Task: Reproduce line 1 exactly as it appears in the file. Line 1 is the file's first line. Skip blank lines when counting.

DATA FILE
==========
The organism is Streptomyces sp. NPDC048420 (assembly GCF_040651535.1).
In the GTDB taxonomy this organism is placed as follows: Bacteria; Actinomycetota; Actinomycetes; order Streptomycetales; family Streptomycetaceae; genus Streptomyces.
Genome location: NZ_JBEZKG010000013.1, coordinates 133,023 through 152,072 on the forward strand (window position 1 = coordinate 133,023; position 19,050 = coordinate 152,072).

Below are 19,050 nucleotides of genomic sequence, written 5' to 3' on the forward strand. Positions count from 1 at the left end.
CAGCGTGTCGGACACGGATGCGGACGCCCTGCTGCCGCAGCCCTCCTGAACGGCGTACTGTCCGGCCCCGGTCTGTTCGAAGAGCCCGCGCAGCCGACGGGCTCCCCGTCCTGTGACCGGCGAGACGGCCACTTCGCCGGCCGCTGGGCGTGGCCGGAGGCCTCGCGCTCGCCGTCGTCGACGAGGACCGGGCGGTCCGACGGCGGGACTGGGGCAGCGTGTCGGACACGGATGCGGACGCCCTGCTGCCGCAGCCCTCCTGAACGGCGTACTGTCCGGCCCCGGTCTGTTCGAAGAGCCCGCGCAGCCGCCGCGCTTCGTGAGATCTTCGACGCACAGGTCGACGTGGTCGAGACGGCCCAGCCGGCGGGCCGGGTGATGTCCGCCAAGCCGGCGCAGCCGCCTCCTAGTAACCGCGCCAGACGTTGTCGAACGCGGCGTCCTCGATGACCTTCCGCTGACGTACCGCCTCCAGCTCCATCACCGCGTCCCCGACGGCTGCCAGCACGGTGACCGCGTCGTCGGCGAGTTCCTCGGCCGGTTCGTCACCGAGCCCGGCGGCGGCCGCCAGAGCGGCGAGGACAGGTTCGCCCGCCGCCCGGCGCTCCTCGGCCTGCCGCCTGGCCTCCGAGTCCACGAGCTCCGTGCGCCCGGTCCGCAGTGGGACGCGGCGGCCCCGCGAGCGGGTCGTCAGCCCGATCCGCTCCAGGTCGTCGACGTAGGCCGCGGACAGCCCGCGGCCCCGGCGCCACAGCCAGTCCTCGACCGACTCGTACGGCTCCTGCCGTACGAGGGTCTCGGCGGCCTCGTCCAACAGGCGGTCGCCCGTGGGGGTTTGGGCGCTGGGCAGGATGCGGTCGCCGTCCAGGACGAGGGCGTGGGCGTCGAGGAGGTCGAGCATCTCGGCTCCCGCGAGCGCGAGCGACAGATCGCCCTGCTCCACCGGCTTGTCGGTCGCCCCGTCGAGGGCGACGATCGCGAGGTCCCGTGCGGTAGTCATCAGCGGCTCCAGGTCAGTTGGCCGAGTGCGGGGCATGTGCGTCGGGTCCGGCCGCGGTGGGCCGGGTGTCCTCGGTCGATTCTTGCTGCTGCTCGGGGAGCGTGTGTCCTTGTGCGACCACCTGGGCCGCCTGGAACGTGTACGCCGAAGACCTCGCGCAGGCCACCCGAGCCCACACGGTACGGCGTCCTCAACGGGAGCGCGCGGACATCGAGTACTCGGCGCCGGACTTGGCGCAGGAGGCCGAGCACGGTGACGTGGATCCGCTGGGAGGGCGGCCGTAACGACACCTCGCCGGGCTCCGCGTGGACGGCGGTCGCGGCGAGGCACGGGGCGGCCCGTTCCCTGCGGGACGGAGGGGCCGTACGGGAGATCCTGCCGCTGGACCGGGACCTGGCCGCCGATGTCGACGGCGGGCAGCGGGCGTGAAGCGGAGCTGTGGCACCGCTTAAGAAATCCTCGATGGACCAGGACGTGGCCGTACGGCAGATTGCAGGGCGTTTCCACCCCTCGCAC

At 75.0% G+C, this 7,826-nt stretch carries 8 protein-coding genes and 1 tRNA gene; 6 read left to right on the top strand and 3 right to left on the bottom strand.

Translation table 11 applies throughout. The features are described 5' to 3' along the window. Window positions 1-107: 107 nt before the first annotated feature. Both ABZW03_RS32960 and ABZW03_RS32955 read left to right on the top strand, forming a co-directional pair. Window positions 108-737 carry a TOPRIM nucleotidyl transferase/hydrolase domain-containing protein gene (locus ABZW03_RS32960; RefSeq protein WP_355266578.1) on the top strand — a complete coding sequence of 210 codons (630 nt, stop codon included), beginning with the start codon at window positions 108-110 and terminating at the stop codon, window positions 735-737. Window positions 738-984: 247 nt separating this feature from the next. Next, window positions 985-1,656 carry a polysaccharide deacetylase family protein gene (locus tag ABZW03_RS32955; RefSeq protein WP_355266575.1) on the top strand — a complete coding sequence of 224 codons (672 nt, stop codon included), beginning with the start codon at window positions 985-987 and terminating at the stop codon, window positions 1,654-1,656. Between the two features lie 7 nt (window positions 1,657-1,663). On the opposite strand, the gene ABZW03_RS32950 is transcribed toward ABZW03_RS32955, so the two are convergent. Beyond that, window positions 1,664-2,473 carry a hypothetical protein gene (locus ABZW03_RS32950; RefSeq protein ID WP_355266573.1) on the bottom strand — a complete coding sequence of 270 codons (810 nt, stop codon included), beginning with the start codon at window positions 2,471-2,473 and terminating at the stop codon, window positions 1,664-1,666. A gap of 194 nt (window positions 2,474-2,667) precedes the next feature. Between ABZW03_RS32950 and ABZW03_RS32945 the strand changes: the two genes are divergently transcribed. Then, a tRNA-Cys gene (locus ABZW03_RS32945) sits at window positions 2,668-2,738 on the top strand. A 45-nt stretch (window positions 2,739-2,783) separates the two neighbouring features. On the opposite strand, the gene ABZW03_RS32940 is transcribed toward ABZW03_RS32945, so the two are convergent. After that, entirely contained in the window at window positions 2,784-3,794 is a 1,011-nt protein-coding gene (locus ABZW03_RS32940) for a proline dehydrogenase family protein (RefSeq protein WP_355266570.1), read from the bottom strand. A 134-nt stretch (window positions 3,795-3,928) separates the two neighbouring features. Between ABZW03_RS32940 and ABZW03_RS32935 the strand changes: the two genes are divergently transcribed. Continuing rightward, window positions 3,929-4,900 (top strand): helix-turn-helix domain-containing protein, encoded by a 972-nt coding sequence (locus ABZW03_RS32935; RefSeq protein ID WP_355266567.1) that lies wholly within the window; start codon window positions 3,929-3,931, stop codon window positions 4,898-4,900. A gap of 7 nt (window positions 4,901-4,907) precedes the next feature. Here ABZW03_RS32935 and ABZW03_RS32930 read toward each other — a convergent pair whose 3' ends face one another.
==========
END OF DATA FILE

The organism is Streptomyces sp. NPDC048420 (assembly GCF_040651535.1).